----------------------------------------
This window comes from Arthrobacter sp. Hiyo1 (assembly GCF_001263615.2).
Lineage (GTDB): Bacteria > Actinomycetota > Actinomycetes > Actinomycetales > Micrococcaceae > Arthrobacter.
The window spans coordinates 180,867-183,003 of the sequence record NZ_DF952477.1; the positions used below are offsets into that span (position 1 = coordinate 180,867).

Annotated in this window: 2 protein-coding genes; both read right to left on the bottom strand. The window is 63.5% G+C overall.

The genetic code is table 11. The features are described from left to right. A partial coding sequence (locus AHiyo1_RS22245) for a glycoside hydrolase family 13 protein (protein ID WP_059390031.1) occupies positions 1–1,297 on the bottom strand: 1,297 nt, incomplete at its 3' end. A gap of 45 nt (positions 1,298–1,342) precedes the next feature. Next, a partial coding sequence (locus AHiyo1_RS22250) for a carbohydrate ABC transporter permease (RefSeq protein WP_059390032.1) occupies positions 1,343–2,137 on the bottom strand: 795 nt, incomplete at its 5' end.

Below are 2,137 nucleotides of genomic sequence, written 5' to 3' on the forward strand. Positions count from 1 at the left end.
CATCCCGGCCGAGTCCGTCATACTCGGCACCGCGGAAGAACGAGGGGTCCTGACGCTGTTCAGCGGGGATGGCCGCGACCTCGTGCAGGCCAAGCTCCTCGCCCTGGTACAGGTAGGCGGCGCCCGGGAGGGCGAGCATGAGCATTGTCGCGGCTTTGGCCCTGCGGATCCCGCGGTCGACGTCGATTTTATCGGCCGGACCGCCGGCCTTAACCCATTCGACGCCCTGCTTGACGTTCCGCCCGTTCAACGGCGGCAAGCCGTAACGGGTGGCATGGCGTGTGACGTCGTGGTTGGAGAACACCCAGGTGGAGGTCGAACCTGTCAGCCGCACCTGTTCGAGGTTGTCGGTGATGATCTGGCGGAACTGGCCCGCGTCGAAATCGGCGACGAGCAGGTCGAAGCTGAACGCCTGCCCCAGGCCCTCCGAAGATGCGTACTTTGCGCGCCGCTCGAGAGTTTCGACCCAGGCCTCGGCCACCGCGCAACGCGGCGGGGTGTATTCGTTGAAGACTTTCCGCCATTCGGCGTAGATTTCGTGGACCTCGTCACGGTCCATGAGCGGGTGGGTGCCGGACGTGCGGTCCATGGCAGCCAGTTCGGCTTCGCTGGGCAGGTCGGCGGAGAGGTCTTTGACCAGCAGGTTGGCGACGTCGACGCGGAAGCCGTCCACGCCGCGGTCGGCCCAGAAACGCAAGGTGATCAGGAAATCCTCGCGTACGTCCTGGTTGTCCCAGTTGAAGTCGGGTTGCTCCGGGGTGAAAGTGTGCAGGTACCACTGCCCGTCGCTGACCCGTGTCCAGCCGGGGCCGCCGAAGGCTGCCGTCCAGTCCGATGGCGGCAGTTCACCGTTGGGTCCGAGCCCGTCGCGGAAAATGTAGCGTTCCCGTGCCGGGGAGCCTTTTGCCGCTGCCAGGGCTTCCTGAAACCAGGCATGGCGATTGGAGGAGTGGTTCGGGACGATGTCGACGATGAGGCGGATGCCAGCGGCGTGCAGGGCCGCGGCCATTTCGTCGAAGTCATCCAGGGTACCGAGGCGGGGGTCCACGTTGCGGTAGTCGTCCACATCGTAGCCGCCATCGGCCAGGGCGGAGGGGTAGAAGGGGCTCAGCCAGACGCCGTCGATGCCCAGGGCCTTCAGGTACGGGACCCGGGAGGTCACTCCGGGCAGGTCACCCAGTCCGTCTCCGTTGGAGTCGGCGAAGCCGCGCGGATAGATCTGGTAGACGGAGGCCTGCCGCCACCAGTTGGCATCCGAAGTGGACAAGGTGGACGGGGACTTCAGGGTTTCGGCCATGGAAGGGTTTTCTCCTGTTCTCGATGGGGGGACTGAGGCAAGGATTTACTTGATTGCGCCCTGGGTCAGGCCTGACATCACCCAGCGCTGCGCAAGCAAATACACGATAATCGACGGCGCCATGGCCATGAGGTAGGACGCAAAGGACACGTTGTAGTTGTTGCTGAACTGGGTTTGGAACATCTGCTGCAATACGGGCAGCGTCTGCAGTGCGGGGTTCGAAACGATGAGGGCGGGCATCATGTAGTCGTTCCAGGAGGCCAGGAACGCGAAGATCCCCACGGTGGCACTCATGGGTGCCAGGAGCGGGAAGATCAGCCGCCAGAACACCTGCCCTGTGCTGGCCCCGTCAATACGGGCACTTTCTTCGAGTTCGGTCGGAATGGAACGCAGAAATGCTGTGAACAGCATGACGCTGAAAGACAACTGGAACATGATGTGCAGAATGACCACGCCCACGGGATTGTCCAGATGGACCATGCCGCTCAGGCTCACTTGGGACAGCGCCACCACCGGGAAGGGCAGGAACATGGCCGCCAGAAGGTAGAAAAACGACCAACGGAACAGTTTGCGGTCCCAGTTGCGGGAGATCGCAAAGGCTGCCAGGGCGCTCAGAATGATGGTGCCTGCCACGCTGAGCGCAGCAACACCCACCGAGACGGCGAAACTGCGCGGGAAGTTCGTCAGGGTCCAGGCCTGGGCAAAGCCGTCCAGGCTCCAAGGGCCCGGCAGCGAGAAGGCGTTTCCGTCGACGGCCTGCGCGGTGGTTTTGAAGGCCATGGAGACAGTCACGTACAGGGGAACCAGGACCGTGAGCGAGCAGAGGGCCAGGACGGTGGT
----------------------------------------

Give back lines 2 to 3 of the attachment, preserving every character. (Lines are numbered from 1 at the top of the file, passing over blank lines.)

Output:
Lineage (GTDB): Bacteria > Actinomycetota > Actinomycetes > Actinomycetales > Micrococcaceae > Arthrobacter.
The window spans coordinates 180,867-183,003 of the sequence record NZ_DF952477.1; the positions used below are offsets into that span (position 1 = coordinate 180,867).